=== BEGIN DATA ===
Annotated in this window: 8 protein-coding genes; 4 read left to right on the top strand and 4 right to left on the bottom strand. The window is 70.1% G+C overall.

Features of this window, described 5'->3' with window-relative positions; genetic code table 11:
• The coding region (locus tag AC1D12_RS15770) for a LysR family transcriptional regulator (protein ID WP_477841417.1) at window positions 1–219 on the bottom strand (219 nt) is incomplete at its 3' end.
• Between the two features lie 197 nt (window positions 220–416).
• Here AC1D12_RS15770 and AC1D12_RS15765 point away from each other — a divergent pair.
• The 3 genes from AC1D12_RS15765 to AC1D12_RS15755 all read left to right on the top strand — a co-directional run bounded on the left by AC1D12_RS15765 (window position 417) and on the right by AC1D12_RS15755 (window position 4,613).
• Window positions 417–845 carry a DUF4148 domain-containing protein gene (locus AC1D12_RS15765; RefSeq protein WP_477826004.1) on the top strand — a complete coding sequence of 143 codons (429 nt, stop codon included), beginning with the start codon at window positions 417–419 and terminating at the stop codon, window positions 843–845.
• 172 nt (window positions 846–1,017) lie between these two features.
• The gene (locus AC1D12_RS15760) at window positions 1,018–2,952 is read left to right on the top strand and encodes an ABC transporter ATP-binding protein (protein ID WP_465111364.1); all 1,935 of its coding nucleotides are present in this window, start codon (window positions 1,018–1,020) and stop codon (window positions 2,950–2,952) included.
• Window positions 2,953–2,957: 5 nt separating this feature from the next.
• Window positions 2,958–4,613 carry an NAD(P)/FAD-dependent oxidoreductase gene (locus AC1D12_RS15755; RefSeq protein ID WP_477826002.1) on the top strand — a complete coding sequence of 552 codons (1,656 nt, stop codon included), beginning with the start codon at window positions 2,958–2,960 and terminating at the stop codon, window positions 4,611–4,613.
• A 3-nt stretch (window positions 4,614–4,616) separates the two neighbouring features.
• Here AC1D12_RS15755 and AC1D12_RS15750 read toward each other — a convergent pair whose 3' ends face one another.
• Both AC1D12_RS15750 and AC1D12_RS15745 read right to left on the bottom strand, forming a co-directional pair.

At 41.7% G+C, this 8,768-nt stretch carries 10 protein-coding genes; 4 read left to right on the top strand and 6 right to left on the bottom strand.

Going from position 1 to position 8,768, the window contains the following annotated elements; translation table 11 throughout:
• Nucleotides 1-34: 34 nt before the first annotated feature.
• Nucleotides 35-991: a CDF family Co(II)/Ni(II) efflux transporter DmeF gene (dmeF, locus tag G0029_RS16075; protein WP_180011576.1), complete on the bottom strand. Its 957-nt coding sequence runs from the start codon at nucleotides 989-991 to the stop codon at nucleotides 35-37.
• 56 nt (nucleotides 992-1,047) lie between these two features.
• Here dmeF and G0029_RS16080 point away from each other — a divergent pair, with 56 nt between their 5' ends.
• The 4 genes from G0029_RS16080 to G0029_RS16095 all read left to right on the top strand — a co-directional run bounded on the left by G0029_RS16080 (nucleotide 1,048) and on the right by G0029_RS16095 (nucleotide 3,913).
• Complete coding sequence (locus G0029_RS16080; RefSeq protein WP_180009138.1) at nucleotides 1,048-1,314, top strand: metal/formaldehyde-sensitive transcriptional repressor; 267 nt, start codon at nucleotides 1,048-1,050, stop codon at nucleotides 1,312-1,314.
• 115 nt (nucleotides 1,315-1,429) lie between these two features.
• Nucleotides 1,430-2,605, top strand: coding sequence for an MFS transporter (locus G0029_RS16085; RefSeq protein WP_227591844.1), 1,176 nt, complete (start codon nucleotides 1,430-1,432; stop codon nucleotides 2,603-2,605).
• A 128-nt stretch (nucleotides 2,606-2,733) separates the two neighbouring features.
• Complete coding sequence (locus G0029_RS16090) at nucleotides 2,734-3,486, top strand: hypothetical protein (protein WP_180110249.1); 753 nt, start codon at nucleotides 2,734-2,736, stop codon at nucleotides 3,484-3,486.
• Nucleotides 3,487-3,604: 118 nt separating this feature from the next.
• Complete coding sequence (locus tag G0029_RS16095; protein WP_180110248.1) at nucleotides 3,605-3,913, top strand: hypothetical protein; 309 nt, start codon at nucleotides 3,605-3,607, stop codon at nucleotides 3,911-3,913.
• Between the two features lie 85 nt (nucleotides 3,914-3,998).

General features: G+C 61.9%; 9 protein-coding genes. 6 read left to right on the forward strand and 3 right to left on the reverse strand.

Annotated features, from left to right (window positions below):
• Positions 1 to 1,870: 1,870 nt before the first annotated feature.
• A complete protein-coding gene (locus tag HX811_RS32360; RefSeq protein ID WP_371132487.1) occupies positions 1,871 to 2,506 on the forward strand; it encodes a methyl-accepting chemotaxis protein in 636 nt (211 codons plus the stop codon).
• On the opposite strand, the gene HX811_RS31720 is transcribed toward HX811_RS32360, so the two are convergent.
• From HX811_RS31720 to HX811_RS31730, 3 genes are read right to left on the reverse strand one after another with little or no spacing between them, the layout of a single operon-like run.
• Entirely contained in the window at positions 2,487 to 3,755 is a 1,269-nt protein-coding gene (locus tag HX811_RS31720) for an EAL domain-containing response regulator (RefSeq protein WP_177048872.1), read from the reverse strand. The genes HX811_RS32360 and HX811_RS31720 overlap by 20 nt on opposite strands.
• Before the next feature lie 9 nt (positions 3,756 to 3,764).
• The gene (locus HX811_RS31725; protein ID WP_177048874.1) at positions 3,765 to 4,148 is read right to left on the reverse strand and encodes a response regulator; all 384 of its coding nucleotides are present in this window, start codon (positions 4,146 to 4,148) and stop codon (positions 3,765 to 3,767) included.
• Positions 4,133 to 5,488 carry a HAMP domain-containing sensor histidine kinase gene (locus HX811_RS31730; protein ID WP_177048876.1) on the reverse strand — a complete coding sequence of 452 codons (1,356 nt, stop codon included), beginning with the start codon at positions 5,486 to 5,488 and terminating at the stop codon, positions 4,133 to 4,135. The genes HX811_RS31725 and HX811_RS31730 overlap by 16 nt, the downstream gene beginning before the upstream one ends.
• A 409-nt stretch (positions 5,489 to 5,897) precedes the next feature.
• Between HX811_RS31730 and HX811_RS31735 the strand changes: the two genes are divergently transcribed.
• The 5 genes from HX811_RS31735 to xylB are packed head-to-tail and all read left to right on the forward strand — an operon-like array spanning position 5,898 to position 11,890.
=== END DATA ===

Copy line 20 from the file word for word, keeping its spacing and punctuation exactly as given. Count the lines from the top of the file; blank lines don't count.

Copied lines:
• Here dmeF and G0029_RS16080 point away from each other — a divergent pair, with 56 nt between their 5' ends.